In the "bid year" (for a 2002 bid year, in this example, the target year would be 2006 if a four year planning horizon is chosen), the RTO would hold an auction to award certificates for target year.  The obligation imposed on a winning bidder would be to deliver, physically, the amount of energy (or demand reduction) successfully bid at the location specified in the auction (in the case of a system-wide auction, to the PTF or equivalent of the system; in the case of a zonal auction, into the PTF within the zone), and to do so bidding into the energy market at a price ("strike price") specified in the auction.  The strike price should be set at a level that, in the overall context of the political and economic situation, is sufficiently low to avoid catastrophic spikes and to provide some protection against the unconstrained exercise of market power but sufficiently high to allow a reasonable degree of volatility (the latter in part to ensure that the opportunities for DSM and hedging are not eliminated).  The range of reasonable strike prices probably lies between $1000 and $200/MWh.  The energy (or reserves) would be subject to recall by the RTO.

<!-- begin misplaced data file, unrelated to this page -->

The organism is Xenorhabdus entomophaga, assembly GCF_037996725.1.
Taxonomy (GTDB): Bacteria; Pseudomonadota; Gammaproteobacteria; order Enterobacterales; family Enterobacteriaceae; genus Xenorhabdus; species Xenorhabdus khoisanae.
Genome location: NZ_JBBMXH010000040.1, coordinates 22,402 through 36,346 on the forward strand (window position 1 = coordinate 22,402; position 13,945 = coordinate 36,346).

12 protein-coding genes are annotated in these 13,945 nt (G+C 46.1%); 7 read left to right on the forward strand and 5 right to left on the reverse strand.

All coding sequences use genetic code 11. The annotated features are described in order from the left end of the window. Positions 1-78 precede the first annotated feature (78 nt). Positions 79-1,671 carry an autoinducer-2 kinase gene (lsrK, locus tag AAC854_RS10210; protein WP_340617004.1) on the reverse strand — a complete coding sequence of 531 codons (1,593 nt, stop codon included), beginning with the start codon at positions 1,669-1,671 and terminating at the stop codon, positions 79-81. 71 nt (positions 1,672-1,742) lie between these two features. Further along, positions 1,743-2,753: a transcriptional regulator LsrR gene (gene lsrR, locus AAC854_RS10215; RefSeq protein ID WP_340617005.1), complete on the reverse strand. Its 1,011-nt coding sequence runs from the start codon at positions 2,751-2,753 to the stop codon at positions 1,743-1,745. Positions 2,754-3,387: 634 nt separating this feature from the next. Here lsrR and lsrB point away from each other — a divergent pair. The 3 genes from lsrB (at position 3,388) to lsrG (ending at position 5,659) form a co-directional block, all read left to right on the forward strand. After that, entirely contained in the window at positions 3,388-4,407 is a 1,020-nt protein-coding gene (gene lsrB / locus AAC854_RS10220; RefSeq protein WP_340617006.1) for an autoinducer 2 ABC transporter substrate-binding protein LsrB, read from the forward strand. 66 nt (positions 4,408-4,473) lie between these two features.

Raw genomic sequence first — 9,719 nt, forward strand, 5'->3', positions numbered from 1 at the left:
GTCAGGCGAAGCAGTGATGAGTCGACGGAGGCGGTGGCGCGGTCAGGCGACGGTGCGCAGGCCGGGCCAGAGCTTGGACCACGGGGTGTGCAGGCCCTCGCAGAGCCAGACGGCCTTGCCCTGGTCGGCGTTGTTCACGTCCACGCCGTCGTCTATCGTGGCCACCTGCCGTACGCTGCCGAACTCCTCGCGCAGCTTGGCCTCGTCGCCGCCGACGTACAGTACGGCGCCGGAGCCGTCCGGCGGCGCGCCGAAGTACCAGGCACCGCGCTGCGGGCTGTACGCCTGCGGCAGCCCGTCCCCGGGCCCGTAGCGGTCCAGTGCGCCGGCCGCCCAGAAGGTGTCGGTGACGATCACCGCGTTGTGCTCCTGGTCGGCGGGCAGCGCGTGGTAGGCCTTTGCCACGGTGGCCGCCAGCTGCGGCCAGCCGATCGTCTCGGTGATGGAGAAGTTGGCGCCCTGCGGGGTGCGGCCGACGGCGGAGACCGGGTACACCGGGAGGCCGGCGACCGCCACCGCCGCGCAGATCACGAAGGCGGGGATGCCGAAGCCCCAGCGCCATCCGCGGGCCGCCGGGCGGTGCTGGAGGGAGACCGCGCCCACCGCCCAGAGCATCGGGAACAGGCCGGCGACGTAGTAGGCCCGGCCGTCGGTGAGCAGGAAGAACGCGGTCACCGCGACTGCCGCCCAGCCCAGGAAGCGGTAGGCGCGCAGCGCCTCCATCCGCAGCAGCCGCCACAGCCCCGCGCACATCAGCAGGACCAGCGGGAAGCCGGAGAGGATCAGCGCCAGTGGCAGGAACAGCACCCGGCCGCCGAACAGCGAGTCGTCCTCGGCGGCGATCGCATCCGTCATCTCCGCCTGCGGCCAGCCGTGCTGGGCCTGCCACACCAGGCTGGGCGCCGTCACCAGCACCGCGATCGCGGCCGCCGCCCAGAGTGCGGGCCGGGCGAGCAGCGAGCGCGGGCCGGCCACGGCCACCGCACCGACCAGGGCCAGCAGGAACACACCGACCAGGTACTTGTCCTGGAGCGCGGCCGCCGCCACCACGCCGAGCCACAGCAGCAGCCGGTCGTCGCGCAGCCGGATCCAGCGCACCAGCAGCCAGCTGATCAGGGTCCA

The bid would be in the form of a request for payment to the bidder of a specified dollar payment per MW of deliverable energy (or demand reduction).  No payment would be made to any successful bidder pursuant to the certificate unless the RTO certified the bidder in the target year as providing the promised product.  Each winning bidder in the capacity auction would receive (or pay) the amount bid (rather than a "clearing price").  Certificates could be traded once issued, so long as the new certificate holder agreed (and could be bound) to its terms.  In the energy market (during the target year), certificate holders would receive the clearing price, and their bids would be constrained only when "called" by the RTO.  When "called," the bids would be capped at the strike price (though lower bids would be permitted); at all other times, certificate holders could bid under the same constraints as all other market participants.